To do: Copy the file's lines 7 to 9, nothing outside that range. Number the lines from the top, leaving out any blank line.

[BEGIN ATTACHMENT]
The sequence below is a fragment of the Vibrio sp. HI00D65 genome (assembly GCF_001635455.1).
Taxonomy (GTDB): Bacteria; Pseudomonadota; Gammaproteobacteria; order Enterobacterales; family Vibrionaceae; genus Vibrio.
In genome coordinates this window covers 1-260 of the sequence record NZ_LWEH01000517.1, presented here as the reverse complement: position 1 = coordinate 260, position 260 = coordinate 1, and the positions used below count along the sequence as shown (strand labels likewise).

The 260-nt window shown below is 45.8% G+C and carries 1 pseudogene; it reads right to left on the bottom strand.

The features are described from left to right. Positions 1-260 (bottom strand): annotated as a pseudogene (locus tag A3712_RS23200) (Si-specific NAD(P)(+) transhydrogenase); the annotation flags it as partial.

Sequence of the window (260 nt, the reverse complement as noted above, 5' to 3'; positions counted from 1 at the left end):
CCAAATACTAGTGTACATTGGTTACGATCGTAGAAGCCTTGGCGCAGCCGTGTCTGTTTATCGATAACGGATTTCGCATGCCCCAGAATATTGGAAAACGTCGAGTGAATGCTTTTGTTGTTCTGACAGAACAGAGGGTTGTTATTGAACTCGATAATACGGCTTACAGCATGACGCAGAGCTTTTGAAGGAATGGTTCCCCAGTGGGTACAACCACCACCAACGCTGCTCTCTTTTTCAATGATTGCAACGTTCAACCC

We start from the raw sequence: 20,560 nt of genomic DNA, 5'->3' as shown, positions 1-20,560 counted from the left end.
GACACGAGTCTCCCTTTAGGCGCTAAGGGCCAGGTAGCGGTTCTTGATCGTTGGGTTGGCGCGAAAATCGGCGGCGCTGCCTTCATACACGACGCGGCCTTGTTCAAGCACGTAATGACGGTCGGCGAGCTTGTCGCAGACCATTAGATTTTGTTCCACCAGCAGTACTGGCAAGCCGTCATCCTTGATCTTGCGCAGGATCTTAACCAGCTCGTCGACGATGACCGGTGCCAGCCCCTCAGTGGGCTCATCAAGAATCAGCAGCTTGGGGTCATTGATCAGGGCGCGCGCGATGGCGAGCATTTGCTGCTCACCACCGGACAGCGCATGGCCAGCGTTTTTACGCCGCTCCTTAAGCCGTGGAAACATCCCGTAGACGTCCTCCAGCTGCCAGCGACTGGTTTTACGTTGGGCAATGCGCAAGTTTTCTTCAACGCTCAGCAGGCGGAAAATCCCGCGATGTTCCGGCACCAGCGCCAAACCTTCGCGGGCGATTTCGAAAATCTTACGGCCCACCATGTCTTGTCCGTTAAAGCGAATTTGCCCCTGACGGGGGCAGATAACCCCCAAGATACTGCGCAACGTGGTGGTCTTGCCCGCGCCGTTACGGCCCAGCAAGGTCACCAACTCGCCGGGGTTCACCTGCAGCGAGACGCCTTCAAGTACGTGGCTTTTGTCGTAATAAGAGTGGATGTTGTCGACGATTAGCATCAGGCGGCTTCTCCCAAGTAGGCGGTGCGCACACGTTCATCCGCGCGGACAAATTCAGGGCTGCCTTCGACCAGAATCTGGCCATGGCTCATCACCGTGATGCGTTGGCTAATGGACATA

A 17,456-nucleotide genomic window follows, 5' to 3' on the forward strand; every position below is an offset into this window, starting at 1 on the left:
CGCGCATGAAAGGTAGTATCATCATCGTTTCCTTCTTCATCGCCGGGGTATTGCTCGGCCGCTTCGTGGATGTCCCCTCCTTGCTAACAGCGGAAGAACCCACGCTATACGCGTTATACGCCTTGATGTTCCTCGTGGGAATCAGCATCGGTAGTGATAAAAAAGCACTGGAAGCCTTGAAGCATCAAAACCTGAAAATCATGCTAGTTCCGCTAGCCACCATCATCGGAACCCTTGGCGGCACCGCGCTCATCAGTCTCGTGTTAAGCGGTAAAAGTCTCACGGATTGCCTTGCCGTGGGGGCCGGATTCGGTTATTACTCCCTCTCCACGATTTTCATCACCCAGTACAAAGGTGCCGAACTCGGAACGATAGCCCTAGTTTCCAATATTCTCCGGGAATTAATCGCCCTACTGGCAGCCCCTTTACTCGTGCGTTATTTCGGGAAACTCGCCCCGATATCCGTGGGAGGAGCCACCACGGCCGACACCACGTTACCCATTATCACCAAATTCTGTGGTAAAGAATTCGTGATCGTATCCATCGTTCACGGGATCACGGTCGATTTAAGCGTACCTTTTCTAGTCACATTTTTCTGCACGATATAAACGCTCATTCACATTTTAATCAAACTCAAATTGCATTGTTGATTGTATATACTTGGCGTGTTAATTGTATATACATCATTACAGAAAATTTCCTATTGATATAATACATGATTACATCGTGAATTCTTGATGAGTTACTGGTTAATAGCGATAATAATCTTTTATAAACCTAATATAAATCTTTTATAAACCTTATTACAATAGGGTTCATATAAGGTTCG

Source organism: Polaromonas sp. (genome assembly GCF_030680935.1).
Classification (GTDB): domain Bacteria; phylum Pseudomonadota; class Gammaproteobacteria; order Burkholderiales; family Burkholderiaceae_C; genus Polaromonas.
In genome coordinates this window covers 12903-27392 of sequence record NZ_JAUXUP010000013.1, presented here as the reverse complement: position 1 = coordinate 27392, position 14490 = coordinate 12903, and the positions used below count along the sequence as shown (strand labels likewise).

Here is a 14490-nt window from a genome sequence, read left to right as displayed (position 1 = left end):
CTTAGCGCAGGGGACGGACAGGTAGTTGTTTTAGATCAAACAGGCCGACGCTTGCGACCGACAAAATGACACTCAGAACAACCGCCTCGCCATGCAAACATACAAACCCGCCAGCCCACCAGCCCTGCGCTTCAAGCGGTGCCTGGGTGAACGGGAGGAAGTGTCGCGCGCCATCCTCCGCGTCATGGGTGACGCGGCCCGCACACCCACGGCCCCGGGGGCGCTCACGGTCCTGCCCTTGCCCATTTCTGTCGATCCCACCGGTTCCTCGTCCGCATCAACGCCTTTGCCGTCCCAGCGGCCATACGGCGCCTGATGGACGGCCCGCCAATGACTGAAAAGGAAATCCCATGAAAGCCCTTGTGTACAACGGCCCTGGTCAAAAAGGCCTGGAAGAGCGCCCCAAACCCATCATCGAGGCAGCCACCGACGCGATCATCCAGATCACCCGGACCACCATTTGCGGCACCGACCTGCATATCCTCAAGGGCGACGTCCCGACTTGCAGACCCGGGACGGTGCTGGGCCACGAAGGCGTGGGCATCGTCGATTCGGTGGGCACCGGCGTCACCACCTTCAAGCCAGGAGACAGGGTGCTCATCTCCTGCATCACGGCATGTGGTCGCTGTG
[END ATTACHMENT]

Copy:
CCAAATACTAGTGTACATTGGTTACGATCGTAGAAGCCTTGGCGCAGCCGTGTCTGTTTATCGATAACGGATTTCGCATGCCCCAGAATATTGGAAAACGTCGAGTGAATGCTTTTGTTGTTCTGACAGAACAGAGGGTTGTTATTGAACTCGATAATACGGCTTACAGCATGACGCAGAGCTTTTGAAGGAATGGTTCCCCAGTGGGTACAACCACCACCAACGCTGCTCTCTTTTTCAATGATTGCAACGTTCAACCC

We start from the raw sequence: 20,560 nt of genomic DNA, 5'->3' as shown, positions 1-20,560 counted from the left end.
GACACGAGTCTCCCTTTAGGCGCTAAGGGCCAGGTAGCGGTTCTTGATCGTTGGGTTGGCGCGAAAATCGGCGGCGCTGCCTTCATACACGACGCGGCCTTGTTCAAGCACGTAATGACGGTCGGCGAGCTTGTCGCAGACCATTAGATTTTGTTCCACCAGCAGTACTGGCAAGCCGTCATCCTTGATCTTGCGCAGGATCTTAACCAGCTCGTCGACGATGACCGGTGCCAGCCCCTCAGTGGGCTCATCAAGAATCAGCAGCTTGGGGTCATTGATCAGGGCGCGCGCGATGGCGAGCATTTGCTGCTCACCACCGGACAGCGCATGGCCAGCGTTTTTACGCCGCTCCTTAAGCCGTGGAAACATCCCGTAGACGTCCTCCAGCTGCCAGCGACTGGTTTTACGTTGGGCAATGCGCAAGTTTTCTTCAACGCTCAGCAGGCGGAAAATCCCGCGATGTTCCGGCACCAGCGCCAAACCTTCGCGGGCGATTTCGAAAATCTTACGGCCCACCATGTCTTGTCCGTTAAAGCGAATTTGCCCCTGACGGGGGCAGATAACCCCCAAGATACTGCGCAACGTGGTGGTCTTGCCCGCGCCGTTACGGCCCAGCAAGGTCACCAACTCGCCGGGGTTCACCTGCAGCGAGACGCCTTCAAGTACGTGGCTTTTGTCGTAATAAGAGTGGATGTTGTCGACGATTAGCATCAGGCGGCTTCTCCCAAGTAGGCGGTGCGCACACGTTCATCCGCGCGGACAAATTCAGGGCTGCCTTCGACCAGAATCTGGCCATGGCTCATCACCGTGATGCGTTGGCTAATGGACATA